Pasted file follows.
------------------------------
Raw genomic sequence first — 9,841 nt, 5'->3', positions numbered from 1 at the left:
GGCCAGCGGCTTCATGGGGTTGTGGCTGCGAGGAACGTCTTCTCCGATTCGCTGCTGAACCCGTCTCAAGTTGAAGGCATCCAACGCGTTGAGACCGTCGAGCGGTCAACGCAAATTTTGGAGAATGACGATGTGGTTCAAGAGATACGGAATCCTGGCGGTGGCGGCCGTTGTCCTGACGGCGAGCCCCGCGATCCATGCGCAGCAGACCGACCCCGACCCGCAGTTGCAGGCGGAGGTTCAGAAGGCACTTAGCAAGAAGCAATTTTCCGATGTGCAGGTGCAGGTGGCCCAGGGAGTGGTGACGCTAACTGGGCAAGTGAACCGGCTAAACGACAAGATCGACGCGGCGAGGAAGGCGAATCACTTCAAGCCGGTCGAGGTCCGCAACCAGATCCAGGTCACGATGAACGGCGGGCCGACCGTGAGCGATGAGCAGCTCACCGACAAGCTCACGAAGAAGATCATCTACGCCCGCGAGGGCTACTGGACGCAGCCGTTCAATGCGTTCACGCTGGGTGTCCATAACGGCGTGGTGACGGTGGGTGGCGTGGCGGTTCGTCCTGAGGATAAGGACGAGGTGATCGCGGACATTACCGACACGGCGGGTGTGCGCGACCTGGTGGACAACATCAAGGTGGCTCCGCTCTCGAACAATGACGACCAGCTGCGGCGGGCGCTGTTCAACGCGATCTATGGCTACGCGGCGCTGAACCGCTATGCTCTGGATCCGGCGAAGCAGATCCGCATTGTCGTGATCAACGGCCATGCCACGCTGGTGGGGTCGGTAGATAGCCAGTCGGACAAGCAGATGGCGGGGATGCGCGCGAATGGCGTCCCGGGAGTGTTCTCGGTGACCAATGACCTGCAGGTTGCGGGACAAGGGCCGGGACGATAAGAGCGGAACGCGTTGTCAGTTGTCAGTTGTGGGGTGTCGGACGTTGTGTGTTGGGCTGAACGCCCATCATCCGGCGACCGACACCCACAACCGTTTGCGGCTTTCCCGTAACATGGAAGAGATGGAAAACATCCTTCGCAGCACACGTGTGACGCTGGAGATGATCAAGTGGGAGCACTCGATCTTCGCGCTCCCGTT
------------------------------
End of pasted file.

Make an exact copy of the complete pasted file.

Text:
Raw genomic sequence first — 9,841 nt, 5'->3', positions numbered from 1 at the left:
GGCCAGCGGCTTCATGGGGTTGTGGCTGCGAGGAACGTCTTCTCCGATTCGCTGCTGAACCCGTCTCAAGTTGAAGGCATCCAACGCGTTGAGACCGTCGAGCGGTCAACGCAAATTTTGGAGAATGACGATGTGGTTCAAGAGATACGGAATCCTGGCGGTGGCGGCCGTTGTCCTGACGGCGAGCCCCGCGATCCATGCGCAGCAGACCGACCCCGACCCGCAGTTGCAGGCGGAGGTTCAGAAGGCACTTAGCAAGAAGCAATTTTCCGATGTGCAGGTGCAGGTGGCCCAGGGAGTGGTGACGCTAACTGGGCAAGTGAACCGGCTAAACGACAAGATCGACGCGGCGAGGAAGGCGAATCACTTCAAGCCGGTCGAGGTCCGCAACCAGATCCAGGTCACGATGAACGGCGGGCCGACCGTGAGCGATGAGCAGCTCACCGACAAGCTCACGAAGAAGATCATCTACGCCCGCGAGGGCTACTGGACGCAGCCGTTCAATGCGTTCACGCTGGGTGTCCATAACGGCGTGGTGACGGTGGGTGGCGTGGCGGTTCGTCCTGAGGATAAGGACGAGGTGATCGCGGACATTACCGACACGGCGGGTGTGCGCGACCTGGTGGACAACATCAAGGTGGCTCCGCTCTCGAACAATGACGACCAGCTGCGGCGGGCGCTGTTCAACGCGATCTATGGCTACGCGGCGCTGAACCGCTATGCTCTGGATCCGGCGAAGCAGATCCGCATTGTCGTGATCAACGGCCATGCCACGCTGGTGGGGTCGGTAGATAGCCAGTCGGACAAGCAGATGGCGGGGATGCGCGCGAATGGCGTCCCGGGAGTGTTCTCGGTGACCAATGACCTGCAGGTTGCGGGACAAGGGCCGGGACGATAAGAGCGGAACGCGTTGTCAGTTGTCAGTTGTGGGGTGTCGGACGTTGTGTGTTGGGCTGAACGCCCATCATCCGGCGACCGACACCCACAACCGTTTGCGGCTTTCCCGTAACATGGAAGAGATGGAAAACATCCTTCGCAGCACACGTGTGACGCTGGAGATGATCAAGTGGGAGCACTCGATCTTCGCGCTCCCGTT